* You have two things that contribute to your high use of acid. The walls of your plaster pool actually absorb some of the acid over time as the walls continue to cure…. This is very common in new pools. You may see a reduction in the amount of acid after a few years. Also, the salt system you use has a high pH level which contributes to your heavy use of acid. * Though the previous post about new plaster pools absorbing acid for curing may be correct (I don't know about that), I do know that the pH also increases due to other factors as follows: 1) Since all pools use a carbonate buffering system that is out of equilibrium with CO2(g) in the atmosphere, they will all tend to increase in pH (if nothing else was done) as H2CO3 goes to CO2(g) and H2O (water). Total alkalinity does not change (decrease in CO3 equals decrease in 2H's back to water), though adding acid to restore pH will result in lower alkalinity so you'll also add sodium bicarbonate. If you do not have a pool cover and/or you have a waterfall that aerates the water, then you will increase the pH more quickly. 2) Use of a chlorine generator makes the water more basic (alkaline) as the formula for generation is Cl- + 2H20 --> H2(g) + HOCl + OH-. Every 1 ppm of chlorine added to your system results in an increase in pH of around 0.024 (assuming your pH is around 7.5, total alkalinity of 100, etc.) which isn't much, but if your chlorine demand (and production) is 1 ppm per day, then you'll have an increase in pH of 0.1 in 4 days. This effect was stated in the previous post: "the salt system you use has a high pH level." 3) Some (though not much) of the chlorine in your pool will get out-gassed via the following formula HOCl + Cl- --> Cl2(g) + OH- which has a similar effect as item #2 above in that a loss of 1 ppm results in a 0.024 pH increase. The only effects that counteract the above to make the water more acid are the oxidation of ammonia by chlorine (which returns HOCl to CL-, by the way) and the introduction of acids to the water from rain (remember "acid rain") or possibly refilling "tap" water (though usually such water is at least as alkaline as pool water) and of course other pool chemicals (I don't know what BioGuard Optimizer Plus is). By the way, your 1 gallon of muriatic acid every 3-4 days in 60,000 gallons of pool water decreases the pH by about 0.28 which still seems excessively high even accounting for the above. Perhaps your Total Alkalinity is too high since that would account for a faster pH increase (due to more carbonate in the water so faster out-gassing to CO2) and a greater resistance to changes in pH from adding acid (or base). Are you anywhere near the recommended 100 ppm Total Alkalinity? If you were at a Total Alkalinity of 100 ppm, then you would need to add about 5 cups of bicarbonate of soda after your gallon of acid, assuming you were going from a pH of 7.6 to 7.3. Does this sound like what you are doing? If so, then perhaps your chlorine demand is high (3 ppm per day). I'd like to add the following update: 1) The 1 ppm loss of chlorine to the air (HOCl + Cl- --> Cl2(g) + OH-) actually increases pH in a 16,000 gallon pool by 0.1, not 0.024 as I said earlier. So, if you are generating too much chlorine and have an uncovered pool, you might be losing lots of it to the air. 2) A friend of mine had a very high acid demand, just like your situation, but his ended up being a combination of excessive chlorine generation (see above) from running his pump 24 hours/day and from way too low alkalinity (65 ppm). The alkalinity will make the pH swing more quickly, but won't change overall acid demand (higher alkalinity slows pH swing, but you need to add more acid to lower pH the same amount). Once he increased total alkalinity (to around 140) and cut down his pump hours (to around 8), his pH stabilized. 3) If your water is out of balance with too low total alkalinity or calcium hardness, you could be corroding (etching) your pool plaster which will also tend to increase pH (and alkalinity) as Calcium Carbonate from your plaster dissolves into the pool water. My friend also had that situation as noted above. For a salt pool, you need to have more total alkalinity and/or calcium hardness to maintain water balance due to the higher Total Dissolved Solids (from the salt).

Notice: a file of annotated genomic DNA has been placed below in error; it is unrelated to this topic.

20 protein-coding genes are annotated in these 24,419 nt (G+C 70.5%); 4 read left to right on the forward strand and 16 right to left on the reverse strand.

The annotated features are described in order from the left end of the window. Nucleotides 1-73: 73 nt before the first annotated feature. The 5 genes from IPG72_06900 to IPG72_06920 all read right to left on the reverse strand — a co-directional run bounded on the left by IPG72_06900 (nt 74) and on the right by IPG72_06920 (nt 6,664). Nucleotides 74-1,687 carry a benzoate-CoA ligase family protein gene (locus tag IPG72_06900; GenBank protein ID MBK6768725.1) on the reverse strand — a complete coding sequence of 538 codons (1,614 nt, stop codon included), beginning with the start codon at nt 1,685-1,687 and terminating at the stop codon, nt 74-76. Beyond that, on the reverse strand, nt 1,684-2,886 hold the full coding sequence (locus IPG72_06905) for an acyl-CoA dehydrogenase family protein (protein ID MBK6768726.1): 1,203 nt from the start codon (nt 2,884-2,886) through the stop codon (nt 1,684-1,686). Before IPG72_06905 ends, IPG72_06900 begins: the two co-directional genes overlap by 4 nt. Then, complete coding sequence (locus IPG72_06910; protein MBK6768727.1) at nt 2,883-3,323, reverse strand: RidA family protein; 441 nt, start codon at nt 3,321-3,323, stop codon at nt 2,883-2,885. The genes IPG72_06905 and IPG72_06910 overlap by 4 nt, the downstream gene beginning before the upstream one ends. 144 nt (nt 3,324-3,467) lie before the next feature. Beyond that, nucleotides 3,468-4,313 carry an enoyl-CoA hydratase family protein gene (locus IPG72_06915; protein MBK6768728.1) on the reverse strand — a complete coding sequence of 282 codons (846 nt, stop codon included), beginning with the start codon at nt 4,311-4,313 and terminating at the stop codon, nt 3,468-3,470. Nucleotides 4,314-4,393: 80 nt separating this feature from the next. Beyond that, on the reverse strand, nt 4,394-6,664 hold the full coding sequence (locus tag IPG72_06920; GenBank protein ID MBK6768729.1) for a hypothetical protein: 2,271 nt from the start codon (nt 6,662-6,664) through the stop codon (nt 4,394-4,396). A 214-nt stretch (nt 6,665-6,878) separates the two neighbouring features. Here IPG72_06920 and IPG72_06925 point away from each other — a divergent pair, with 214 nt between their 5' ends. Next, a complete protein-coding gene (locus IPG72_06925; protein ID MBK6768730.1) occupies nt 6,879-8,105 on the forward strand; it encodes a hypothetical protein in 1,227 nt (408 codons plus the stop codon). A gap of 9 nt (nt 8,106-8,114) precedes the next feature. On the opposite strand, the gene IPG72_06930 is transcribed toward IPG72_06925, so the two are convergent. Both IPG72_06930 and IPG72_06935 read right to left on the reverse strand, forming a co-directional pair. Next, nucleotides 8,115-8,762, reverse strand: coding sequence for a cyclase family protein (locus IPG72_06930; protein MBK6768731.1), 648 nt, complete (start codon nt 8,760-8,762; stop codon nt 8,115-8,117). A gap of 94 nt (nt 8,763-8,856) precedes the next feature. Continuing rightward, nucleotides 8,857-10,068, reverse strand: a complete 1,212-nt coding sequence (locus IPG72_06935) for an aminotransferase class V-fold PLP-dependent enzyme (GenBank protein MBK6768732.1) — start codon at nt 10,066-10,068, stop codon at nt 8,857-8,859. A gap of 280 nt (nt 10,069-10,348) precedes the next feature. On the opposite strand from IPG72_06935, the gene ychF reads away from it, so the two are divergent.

If you use acid you run the risk of the stuff turning yellow in the fairly near future Usualy grout only goes murky on the sulfate so the best thing to do is scrub it do…wn wit some thing like a stianless steel scrubbing pad (a stinker of a job) then after that is done and only if it is dry paint it with a clear silicone waterproofing sealant designed for grout or bricks to make your cleaning job last longer.
YES. USE ABOUT TWO PARTS WATER ONE PART ACID. LET THEM SOAK FOR A FEW HOURS THEN RINSE. Muriatic acid can be used to clean filters, HOWEVER there is a proper sequence to clean…ing the filters. I am asuming you are talking about cleaning either cartridge or DE filters. If muriatic acid is used first in the cleaning process you will set the oils permanently into the filter material and ruin the filters. You MUST remove the oils from the grids (cartridge and DE) first then rinse with water. Next you can use the muriatic/water solution (1:10), then rinse again. To remove the oils from the grids or cartridges you can use a a cleanser manufactured for this purpose that you can purchase from your local pool & spa supply store or you can can use a TSP & water solution. TSP can be purchased at your local hardware store. Cartridge filters can loose approx. 20% of their capability with every filter cleaning. It is important that the filters cartridges be replaced every so often. Steve Dunn Vice President - Sales Commercial Pool Systems, Inc. Note: A 20:1 ratio (water to acid) should be sufficient for most situations. Even at this strength, it takes a lot of material (e.g. baking soda) to neutralize the acid for safe disposal.
Answer There are 3 principal chemicals for lowering pH: muriatic acid, sodium bisulfate (dry acid) & CO2. If this is a commercial application then CO2 ma…y be a viable source. The sodium bisulfate is dry acid which when mixed with water makes liquid acid but does not have the odor. Muriatic acid and sodium bisulfate both lower total alkalinity at hte same time as lowering the pH. CO2 may raise total alkalinity at the same time as lowering pH. The total alkalinity is important to have a stable pH which in turn is important to have a relatively constant pH for the proper effectiveness of the sanitizer (chlorine) Any other questions feel free to email me direct. Steve Dunn Commmercial Pool Systems, Inc.